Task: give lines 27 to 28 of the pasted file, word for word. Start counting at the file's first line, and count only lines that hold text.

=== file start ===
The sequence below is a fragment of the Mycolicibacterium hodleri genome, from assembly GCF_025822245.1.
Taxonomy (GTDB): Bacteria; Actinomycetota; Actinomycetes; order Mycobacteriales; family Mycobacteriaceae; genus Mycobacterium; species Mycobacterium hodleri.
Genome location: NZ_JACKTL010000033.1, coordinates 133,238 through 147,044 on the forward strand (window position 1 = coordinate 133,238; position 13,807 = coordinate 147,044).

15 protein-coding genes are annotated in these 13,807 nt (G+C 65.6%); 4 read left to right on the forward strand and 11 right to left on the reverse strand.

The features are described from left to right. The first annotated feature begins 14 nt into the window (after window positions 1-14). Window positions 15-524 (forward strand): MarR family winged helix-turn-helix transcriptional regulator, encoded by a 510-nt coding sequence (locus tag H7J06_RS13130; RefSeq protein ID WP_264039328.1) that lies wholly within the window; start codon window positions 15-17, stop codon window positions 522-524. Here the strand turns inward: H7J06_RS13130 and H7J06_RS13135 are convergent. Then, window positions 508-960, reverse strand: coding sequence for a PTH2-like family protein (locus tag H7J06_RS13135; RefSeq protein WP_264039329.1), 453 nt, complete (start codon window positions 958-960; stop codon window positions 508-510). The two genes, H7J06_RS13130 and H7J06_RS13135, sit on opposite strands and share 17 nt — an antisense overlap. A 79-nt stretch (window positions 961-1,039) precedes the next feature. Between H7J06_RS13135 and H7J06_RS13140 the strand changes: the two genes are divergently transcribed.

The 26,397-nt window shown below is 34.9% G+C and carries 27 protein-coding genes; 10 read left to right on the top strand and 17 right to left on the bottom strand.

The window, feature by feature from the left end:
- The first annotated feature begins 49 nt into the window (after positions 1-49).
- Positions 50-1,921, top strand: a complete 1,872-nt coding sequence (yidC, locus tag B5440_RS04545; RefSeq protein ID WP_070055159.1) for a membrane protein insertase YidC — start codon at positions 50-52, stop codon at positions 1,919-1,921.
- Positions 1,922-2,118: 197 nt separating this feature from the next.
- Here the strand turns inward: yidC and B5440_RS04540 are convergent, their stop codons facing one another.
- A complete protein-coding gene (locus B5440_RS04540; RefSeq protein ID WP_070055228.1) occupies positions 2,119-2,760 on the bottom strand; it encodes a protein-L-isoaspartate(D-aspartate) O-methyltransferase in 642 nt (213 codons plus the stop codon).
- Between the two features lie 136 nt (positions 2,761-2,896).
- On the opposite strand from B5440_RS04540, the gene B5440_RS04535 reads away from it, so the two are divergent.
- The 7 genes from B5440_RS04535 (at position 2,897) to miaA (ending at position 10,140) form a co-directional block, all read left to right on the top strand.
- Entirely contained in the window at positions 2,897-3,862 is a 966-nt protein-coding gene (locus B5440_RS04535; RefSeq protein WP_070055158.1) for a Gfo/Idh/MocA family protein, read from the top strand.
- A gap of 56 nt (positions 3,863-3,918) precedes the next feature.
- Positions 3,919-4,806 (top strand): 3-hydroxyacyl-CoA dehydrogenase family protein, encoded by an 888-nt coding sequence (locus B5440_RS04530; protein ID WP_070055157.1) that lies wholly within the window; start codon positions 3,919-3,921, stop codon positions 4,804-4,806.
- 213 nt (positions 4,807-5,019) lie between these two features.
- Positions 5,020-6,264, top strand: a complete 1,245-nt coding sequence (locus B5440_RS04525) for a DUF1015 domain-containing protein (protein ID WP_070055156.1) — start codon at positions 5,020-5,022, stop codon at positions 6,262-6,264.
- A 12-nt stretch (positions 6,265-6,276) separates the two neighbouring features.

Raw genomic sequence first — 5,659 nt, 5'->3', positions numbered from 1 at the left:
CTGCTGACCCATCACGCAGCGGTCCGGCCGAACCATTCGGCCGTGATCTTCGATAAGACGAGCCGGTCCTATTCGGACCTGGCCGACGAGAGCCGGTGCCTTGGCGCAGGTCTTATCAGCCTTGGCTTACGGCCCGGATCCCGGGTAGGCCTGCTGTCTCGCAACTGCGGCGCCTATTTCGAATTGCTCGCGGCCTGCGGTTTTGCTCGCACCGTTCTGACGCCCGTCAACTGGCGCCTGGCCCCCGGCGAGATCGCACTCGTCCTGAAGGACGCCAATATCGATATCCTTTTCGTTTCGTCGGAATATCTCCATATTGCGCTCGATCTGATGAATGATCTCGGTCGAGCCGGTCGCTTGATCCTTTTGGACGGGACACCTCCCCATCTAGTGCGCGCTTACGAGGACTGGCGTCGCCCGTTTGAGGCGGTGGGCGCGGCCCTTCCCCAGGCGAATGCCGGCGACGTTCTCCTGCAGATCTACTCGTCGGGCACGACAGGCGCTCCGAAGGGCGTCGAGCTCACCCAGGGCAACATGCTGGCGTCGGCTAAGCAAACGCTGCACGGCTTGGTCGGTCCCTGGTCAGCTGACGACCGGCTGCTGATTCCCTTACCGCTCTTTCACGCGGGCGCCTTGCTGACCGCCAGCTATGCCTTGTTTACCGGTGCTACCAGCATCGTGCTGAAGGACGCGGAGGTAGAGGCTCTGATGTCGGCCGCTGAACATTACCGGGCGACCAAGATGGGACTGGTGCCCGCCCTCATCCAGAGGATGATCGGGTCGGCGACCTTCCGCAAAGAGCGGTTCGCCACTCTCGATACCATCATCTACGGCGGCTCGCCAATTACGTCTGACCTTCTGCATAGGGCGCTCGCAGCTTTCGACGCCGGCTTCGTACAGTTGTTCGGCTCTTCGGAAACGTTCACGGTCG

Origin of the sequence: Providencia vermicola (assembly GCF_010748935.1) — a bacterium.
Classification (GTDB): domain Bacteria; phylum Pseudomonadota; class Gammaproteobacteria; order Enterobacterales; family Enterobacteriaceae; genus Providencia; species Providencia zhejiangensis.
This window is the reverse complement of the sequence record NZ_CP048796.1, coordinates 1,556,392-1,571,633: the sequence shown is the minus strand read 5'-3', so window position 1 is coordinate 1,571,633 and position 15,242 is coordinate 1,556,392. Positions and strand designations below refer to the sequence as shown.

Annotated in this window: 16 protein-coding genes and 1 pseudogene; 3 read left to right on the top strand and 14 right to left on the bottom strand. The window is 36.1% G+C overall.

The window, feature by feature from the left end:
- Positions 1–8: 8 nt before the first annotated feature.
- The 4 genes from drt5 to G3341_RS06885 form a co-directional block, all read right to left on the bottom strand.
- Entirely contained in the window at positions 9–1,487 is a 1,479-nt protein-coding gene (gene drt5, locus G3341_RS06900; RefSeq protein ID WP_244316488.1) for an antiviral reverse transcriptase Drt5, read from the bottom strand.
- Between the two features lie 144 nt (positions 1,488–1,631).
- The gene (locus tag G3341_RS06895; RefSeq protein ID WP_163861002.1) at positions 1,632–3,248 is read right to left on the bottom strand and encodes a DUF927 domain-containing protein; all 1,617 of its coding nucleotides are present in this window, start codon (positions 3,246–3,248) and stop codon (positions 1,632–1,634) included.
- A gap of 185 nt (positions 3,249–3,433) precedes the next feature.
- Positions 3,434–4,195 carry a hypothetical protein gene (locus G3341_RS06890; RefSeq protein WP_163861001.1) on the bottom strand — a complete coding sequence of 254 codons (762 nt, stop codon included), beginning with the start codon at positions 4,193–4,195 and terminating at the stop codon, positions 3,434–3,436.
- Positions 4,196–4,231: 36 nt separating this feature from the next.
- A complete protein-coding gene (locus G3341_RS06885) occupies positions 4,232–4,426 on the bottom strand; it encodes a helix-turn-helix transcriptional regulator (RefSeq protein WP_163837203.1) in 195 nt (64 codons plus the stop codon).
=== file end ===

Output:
Annotated in this window: 16 protein-coding genes and 1 pseudogene; 3 read left to right on the top strand and 14 right to left on the bottom strand. The window is 36.1% G+C overall.

The window, feature by feature from the left end: